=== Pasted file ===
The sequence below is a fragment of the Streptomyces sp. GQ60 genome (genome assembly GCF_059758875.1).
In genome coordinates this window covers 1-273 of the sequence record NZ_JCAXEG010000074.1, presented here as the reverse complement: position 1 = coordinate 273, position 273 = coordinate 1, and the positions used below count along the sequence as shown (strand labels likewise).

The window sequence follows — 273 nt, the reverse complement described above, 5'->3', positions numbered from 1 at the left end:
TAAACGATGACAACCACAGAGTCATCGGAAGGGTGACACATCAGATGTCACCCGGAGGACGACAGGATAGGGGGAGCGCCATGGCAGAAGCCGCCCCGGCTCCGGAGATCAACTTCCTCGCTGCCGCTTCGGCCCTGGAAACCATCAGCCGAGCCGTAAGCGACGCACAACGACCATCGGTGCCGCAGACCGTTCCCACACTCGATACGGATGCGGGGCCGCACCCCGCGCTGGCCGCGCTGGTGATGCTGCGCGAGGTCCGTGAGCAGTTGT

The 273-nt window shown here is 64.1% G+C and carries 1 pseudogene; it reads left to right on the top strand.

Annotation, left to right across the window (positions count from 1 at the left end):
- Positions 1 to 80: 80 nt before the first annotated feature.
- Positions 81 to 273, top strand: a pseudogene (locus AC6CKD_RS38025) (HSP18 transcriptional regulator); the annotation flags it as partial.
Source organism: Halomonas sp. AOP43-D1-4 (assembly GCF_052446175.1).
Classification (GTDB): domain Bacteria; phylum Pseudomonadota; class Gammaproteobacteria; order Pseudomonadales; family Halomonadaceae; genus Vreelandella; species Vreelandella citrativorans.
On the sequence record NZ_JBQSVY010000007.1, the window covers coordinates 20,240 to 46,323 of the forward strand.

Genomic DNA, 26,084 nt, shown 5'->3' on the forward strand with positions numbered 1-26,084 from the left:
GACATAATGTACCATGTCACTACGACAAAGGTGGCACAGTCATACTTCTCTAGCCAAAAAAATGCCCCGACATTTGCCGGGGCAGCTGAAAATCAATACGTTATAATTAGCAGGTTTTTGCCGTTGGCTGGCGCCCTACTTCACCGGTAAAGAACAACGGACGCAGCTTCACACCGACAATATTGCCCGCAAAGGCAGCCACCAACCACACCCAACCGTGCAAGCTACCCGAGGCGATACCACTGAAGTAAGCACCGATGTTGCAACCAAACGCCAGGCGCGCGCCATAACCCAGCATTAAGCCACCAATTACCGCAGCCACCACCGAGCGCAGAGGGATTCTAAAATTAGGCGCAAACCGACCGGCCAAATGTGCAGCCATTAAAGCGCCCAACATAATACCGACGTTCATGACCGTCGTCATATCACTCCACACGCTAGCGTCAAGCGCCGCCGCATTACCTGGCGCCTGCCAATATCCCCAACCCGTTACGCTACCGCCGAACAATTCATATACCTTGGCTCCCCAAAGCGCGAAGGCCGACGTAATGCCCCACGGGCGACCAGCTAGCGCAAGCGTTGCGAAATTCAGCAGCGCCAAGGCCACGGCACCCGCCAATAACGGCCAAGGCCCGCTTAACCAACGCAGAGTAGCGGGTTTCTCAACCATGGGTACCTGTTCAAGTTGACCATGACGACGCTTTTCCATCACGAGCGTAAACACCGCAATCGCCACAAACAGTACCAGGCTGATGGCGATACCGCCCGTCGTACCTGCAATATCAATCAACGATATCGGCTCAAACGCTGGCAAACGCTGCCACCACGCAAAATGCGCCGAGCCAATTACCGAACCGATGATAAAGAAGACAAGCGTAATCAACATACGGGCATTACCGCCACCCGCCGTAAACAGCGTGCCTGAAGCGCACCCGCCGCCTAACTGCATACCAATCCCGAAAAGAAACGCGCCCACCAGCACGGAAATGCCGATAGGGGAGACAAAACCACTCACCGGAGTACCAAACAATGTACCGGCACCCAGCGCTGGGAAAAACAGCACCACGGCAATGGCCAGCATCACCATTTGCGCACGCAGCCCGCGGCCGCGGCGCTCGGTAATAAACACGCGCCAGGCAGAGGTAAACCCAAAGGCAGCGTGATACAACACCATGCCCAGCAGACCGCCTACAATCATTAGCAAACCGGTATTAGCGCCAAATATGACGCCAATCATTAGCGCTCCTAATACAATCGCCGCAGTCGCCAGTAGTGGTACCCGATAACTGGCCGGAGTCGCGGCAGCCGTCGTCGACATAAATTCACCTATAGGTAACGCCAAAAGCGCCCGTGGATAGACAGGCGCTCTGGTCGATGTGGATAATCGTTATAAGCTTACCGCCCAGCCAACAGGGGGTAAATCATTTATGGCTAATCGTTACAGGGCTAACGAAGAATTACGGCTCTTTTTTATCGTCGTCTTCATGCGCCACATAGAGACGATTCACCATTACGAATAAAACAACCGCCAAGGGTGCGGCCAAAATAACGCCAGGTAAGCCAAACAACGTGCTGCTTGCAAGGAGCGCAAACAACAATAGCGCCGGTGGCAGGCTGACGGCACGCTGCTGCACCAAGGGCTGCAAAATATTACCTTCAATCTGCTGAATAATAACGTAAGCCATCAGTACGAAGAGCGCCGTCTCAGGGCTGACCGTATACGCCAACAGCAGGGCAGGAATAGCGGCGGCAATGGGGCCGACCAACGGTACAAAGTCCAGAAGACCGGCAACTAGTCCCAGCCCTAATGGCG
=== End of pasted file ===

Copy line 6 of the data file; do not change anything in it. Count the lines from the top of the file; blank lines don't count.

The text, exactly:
Annotation, left to right across the window (positions count from 1 at the left end):